Greek star hoping to fire up the Wire

Greek mythology is littered with heroes coming back from the abyss.

And Super League may now have one of its own, with Warrington Wolves hoping the signing of Greek international Billy Magoulias from Cronulla Sharks can help propel them to the upper pantheons of the competition.

A Grand Final victory has proved to be their Achilles heel, with victory continuing to elude them, but Magoulias is arriving with the ambition to achieve that seemingly Herculean task.

“I can’t wait to join,” he said.

“I love a challenge and I don’t shy away from it. I don’t have an issue getting out of my comfort zone and Warrington Wolves are a perfect opportunity for me.

“I’m looking to progress my game as well as the club – which hasn’t been where it wants to be in terms of the Grand Final. That’s where I want to be and winning trophies.”

Magoulias’ style of play has been noted by new Wolves coach Daryl Powell, who arrives from 2017-beaten Grand Finalists Castleford Tigers.

The Australian-born loose forward operates in a ball-playing role, often promoting the ball and searching for a pass, complementing Powell’s investment of the ‘Classy Cas’ brand into the Wolves.

“Billy has the right qualities as a ball-player,” Powell added.

“[He can help us] implement the brand of rugby we’re going to strive to achieve.

“From my conversations with him, I know he’s excited by the challenge of moving to the UK and showcasing his abilities in Super League.”

Magoulias arrives with experience of serving up defining moments in finals, a trait that Powell will hope he can activate once again.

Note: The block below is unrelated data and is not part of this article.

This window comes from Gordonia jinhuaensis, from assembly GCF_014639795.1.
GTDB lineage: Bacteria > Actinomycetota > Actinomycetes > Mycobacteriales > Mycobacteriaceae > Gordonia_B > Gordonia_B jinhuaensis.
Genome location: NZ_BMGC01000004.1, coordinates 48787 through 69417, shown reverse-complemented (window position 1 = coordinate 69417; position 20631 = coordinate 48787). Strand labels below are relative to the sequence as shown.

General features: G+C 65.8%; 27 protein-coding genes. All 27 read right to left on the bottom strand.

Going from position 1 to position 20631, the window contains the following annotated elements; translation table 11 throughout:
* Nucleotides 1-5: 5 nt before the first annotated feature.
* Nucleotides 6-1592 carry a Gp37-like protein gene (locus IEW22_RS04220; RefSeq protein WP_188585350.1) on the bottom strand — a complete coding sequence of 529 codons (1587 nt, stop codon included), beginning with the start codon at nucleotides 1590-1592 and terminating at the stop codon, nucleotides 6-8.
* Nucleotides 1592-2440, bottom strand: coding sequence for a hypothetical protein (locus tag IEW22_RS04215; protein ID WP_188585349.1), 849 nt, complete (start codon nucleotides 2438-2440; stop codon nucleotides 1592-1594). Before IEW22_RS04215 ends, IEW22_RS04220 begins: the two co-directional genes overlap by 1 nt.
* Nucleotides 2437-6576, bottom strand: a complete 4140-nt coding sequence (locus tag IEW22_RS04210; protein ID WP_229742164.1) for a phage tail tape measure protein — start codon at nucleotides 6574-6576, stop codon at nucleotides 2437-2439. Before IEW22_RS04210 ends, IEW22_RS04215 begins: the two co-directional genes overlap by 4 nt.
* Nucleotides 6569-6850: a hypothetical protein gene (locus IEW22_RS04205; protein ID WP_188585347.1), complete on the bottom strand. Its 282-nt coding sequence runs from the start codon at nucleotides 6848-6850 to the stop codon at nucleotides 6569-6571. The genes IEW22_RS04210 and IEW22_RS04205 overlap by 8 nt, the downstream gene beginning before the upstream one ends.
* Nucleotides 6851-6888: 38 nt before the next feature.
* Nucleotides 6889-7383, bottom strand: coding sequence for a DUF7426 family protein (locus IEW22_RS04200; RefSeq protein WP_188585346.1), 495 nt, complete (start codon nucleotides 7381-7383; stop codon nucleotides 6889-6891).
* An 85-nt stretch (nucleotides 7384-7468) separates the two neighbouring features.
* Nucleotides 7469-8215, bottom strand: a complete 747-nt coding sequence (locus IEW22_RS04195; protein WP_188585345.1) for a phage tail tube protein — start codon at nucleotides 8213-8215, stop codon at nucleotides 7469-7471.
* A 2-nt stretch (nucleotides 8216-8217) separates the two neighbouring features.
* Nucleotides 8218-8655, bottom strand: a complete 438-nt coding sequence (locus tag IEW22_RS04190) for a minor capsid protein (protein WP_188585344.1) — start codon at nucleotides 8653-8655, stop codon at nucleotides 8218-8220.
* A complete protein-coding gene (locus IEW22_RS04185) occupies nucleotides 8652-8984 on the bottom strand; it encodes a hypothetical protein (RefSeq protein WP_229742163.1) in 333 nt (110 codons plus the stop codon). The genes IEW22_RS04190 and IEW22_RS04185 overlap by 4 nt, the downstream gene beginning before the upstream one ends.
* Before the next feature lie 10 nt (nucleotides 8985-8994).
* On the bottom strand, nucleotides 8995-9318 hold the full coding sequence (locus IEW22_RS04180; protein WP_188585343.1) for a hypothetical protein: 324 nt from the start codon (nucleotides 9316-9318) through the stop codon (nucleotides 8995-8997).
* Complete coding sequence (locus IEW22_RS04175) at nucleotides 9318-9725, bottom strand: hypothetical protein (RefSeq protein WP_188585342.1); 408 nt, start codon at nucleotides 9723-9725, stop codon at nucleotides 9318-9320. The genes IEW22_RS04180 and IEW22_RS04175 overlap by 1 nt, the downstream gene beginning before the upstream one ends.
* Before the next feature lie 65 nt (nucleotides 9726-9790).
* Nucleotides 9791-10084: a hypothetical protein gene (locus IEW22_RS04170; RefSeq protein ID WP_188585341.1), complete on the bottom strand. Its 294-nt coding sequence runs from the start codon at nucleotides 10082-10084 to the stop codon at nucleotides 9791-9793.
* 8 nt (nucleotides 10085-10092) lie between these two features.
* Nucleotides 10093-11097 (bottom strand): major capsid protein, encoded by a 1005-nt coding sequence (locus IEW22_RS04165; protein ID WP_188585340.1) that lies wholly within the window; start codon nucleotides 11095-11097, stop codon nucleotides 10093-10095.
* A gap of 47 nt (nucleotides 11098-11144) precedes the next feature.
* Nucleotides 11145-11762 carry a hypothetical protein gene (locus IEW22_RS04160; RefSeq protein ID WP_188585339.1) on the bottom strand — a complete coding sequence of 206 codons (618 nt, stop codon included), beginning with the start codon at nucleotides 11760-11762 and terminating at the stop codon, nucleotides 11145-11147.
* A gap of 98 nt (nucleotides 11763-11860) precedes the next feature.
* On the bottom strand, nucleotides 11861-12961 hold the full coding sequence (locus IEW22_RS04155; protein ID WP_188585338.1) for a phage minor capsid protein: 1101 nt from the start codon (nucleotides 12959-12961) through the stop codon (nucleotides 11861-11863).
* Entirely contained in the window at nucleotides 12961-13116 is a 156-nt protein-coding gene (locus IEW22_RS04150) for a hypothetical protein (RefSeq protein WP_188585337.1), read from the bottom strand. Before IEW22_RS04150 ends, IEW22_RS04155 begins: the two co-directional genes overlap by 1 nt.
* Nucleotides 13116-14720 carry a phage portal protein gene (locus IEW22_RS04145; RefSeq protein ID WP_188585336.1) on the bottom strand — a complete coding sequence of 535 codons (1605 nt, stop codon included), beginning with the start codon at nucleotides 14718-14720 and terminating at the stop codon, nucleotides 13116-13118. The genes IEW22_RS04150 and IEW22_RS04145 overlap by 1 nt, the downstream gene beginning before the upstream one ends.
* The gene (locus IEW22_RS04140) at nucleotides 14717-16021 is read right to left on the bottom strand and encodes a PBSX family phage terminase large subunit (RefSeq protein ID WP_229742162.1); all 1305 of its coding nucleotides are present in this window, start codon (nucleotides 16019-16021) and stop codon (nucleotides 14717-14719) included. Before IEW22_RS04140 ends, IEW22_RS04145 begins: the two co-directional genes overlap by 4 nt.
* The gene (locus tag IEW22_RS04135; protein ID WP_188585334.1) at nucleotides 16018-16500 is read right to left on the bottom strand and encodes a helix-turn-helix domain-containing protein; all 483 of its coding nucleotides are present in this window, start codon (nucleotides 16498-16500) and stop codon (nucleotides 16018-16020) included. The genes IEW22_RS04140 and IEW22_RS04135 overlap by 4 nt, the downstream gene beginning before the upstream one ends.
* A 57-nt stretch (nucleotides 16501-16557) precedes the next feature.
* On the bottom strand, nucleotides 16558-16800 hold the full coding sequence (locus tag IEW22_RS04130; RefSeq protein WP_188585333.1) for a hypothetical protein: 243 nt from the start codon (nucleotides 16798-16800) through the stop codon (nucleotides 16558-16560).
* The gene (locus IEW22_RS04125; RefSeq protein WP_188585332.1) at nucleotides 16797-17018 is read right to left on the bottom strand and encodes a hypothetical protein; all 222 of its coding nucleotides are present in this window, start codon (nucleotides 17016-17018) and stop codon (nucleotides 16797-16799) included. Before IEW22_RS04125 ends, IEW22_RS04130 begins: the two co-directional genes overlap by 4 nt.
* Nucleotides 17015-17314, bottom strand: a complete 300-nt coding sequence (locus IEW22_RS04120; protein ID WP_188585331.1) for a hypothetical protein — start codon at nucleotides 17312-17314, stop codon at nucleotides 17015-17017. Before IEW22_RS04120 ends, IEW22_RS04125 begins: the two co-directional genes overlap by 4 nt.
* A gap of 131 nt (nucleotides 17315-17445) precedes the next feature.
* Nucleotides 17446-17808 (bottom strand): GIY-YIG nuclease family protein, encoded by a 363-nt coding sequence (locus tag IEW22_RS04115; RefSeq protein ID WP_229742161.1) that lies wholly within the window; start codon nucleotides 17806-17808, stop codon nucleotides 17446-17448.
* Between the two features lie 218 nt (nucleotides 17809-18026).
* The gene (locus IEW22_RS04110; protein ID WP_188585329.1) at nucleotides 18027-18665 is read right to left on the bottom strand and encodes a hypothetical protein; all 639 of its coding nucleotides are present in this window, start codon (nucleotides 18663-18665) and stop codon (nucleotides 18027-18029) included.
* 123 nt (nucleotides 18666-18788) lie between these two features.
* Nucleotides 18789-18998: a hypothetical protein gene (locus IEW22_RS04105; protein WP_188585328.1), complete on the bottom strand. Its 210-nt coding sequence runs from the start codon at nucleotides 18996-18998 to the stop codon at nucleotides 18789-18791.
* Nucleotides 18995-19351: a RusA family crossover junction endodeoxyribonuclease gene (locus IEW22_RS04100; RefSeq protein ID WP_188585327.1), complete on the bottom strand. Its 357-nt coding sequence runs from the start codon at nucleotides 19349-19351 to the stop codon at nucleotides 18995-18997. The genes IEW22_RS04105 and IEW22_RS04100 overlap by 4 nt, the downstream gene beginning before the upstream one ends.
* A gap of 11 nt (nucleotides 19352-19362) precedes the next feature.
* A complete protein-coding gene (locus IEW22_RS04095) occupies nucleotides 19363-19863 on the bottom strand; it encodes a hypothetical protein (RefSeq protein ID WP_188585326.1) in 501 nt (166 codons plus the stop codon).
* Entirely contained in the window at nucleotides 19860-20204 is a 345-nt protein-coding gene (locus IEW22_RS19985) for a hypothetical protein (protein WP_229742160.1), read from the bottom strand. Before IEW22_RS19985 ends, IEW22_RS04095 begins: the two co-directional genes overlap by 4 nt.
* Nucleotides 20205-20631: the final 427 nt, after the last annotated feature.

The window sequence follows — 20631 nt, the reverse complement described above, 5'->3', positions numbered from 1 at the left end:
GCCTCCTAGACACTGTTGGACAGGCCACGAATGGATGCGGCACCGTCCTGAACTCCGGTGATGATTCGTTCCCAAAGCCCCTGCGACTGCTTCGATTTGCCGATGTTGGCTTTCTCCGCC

The 24-year-old set up the winning try for Newtown Jets, in the 2019 Canterbury Cup NSW final victory over Wentworthville Magpies, after the game went into extra time.

That year saw him rewarded with a place in the Team of the Year and an NRL debut for the Sharks, while he also set up another winning try – this time in the NRL State Championship final against Burleigh Bears.

“I have that big-game experience, knowing that you can come up against those big-name players in pressure moments helps your confidence,” he added.

“It does make a difference. I played at Newtown Jets and had a lot of success there. They were one of the foundation clubs of the NSW Cup and they developed me a lot.

“In England, you do get pushed in quite early, but we have the reserve-grade system to develop you. There does come a point where you start to find the reserve grade easier and then you get more comfortable playing.”

He may have been limited to just 17 games for the Sharks in the NRL, attempting to take the berth occupied by Paul Gallen in 2019, but Magoulias also comes with the experience of leading the Greek national team to its first World Cup.

He featured in key World Cup qualifiers against Norway, Scotland and Serbia, as the fledgling nation qualified for their first tournament despite huge political issues surrounding their recognition.

“It’s a massive story because of all the politics going on there and the recognition of who is the actual Greece team and who represents Greece,” Magoulias added.

“It’s quite important to get into the World Cup to give us that recognition. I don’t think that moving forward there will be any issues there.

“They’re trying to develop the game over there and nobody recognises them as a Rugby League playing nation, so to be in the World Cup will help us grow from there. The expectation, now, is that we want to be there every time.”

In a direct contrast to his time as a fringe player at the Sharks, Magoulias was seen as a leading figure in the Greece side. Clearly, he possesses the maturity to lead on the field, and he will look to do so in 2022, both in Super League and at the World Cup.

“It’s strange, because normally you have blokes that are older than you,” he said.

“The blokes from Greece are new to the sport. They look at you like a superstar because they’re just learning the game, and you’re playing in the NRL or Super League.”

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